This being said, a Grantee Perception Survey is only an occasional instrument that helps us donors strengthen our understanding of our actions, and how these actions may be perceived. Putting accountability at the heart of our practice implies much more in terms of priorities, allocation of resources and work culture. For example: developing a vision of our role, added value and criteria for engagement – and communicating about it in a transparent manner; clarifying the types of support that we may or may not be able to provide – and stand ready to be challenged on that; formulating expectations towards partners in an explicit manner – and ensuring that they have the resources to understand and deliver; sharing our experiences, good and bad, and investing actual resources so that our learnings benefit others; seeking proactive and open-ended conversations with grantees and actively inviting them to challenge our models and beliefs; etc. Such efforts foster strong relationships with partners and are prerequisites for an effective, meaningful and legitimate action.

"How would I define accountability in a nutshell? Acting upon the understanding that the privilege of giving comes with responsibilities."
-Céline Yvon

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Through the Beneficiaries’ Lens – Perspectives from Tom Kagerer and Smiti Sahoo, LGT Venture Philanthropy

Investors encourage their investees to do the same towards the intended beneficiaries who are, in turn, dependent on the investee. Addressing this power imbalance is essential to measure and manage impact, as it enables investors to collect valuable, honest and meaningful feedback from each type of stakeholder.

We asked a few questions to Tom Kagerer and Smiti Sahoo from LGT Venture Philanthropy to find out how they do this.

As Partner at LGT Venture Philanthropy Foundation, Tom Kagerer deploys philanthropic capital to organisations with effective, innovative and scalable solutions to social and environmental challenges. In past roles at LGT VP, he coordinated impact evaluation activities, and social performance data management and reporting.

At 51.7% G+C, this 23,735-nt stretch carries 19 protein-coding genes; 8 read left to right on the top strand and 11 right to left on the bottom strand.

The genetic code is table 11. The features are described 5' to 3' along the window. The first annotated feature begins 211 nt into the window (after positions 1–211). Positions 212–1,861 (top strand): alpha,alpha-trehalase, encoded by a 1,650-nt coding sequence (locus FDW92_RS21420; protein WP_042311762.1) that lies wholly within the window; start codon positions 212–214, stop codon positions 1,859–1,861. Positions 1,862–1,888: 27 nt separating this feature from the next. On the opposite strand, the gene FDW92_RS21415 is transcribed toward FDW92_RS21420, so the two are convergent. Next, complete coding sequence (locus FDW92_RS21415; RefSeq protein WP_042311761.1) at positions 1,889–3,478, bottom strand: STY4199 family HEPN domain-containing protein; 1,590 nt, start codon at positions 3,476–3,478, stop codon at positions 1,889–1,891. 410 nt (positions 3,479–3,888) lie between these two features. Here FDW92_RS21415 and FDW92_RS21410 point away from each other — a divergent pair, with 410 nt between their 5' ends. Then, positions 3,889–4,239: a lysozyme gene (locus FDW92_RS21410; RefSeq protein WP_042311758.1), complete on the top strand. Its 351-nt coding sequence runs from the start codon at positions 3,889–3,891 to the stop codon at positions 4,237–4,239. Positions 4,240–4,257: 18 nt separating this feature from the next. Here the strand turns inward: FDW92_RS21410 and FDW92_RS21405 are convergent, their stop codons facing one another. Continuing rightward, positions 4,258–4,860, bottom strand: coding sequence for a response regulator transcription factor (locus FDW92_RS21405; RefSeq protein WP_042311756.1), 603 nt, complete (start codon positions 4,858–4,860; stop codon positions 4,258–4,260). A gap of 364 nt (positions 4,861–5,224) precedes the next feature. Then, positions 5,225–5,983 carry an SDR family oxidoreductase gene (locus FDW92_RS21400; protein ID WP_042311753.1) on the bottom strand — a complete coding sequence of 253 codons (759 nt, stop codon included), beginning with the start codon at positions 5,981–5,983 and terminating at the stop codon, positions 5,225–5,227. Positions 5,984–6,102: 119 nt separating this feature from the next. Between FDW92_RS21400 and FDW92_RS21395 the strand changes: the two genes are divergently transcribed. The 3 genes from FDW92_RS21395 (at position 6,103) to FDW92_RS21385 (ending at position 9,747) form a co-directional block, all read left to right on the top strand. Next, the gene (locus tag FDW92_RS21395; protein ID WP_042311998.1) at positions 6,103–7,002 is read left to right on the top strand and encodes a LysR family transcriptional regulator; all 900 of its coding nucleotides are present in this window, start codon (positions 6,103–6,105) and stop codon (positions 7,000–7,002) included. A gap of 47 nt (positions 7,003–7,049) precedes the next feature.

Smiti Sahoo is an Investment Manager at LGT VP. She has worked to co-develop LGT VP’s investment and IMM strategy and managed portfolios for education, healthcare and environment themes in India.

How can a foundation be accountable to final beneficiaries even if there is no direct link with them?

LGT Venture Philanthropy works closely with organisations rooted in local communities. This means the very core of our mission and work is the impact these organisations have on the intended beneficiaries. We measure the reach and depth of that impact by using tools and frameworks based on industry best practice standards. We apply a hands-on approach by conducting extensive field visits to engage directly with beneficiaries and get their perspective on how the services provided to them improve their lives and livelihoods. We have piloted lean data assessments which allow the organisations we support to receive direct feedback and generate actionable insights from beneficiaries. This enables us to hold both ourselves and the organisations we support accountable for generating tangible and lasting social and environmental impact.

What questions do you ask to assess whether your potential grantees take the views of beneficiaries into account to develop their services/products?

We conduct extensive due diligence to understand the potential grantee’s theory of change – from the activities it undertakes to the outputs, outcomes and long-term impact it aims to achieve. We apply global best practices, such as the framework created by the Impact Management Project (IMP), which examines five dimensions of impact performance (What, Who, How Much, Contribution, Risk). We also analyse how the organisations we support engage with the beneficiaries, how they get feedback from them and the safeguards they put in place to protect their interests.

How do you ensure feedback from beneficiaries is taken into account to refine the activities of your grantees?

Post investment, we track our organisations’ impact on a quarterly basis, by monitoring KPIs that measure social and environmental outputs and outcomes.

This helps us assess whether we need to work more closely with the organisation to bridge gaps in impact measurement or to strengthen policies to better engage beneficiaries. We often incorporate the feedback from lean data assessments with the beneficiaries into the deal milestones, which we evaluate rigorously and regularly.

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This post first appeared as a LinkedIn article